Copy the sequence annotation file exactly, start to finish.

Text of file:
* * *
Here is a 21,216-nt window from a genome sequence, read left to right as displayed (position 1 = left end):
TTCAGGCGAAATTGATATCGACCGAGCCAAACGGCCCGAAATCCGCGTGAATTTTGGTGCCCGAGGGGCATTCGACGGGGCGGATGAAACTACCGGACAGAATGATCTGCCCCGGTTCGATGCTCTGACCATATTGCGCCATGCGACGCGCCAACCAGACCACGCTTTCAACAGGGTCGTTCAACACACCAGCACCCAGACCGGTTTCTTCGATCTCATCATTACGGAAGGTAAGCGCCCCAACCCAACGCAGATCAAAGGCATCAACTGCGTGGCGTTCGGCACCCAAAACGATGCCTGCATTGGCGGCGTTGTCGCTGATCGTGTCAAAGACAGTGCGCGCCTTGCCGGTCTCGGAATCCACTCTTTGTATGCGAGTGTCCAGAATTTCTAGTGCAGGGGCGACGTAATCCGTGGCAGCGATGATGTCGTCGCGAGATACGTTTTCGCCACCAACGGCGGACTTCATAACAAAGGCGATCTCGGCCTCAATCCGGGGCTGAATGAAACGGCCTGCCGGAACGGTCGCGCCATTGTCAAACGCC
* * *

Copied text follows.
Here is a 21,216-nt window from a genome sequence, read left to right as displayed (position 1 = left end):
TTCAGGCGAAATTGATATCGACCGAGCCAAACGGCCCGAAATCCGCGTGAATTTTGGTGCCCGAGGGGCATTCGACGGGGCGGATGAAACTACCGGACAGAATGATCTGCCCCGGTTCGATGCTCTGACCATATTGCGCCATGCGACGCGCCAACCAGACCACGCTTTCAACAGGGTCGTTCAACACACCAGCACCCAGACCGGTTTCTTCGATCTCATCATTACGGAAGGTAAGCGCCCCAACCCAACGCAGATCAAAGGCATCAACTGCGTGGCGTTCGGCACCCAAAACGATGCCTGCATTGGCGGCGTTGTCGCTGATCGTGTCAAAGACAGTGCGCGCCTTGCCGGTCTCGGAATCCACTCTTTGTATGCGAGTGTCCAGAATTTCTAGTGCAGGGGCGACGTAATCCGTGGCAGCGATGATGTCGTCGCGAGATACGTTTTCGCCACCAACGGCGGACTTCATAACAAAGGCGATCTCGGCCTCAATCCGGGGCTGAATGAAACGGCCTGCCGGAACGGTCGCGCCATTGTCAAACGCC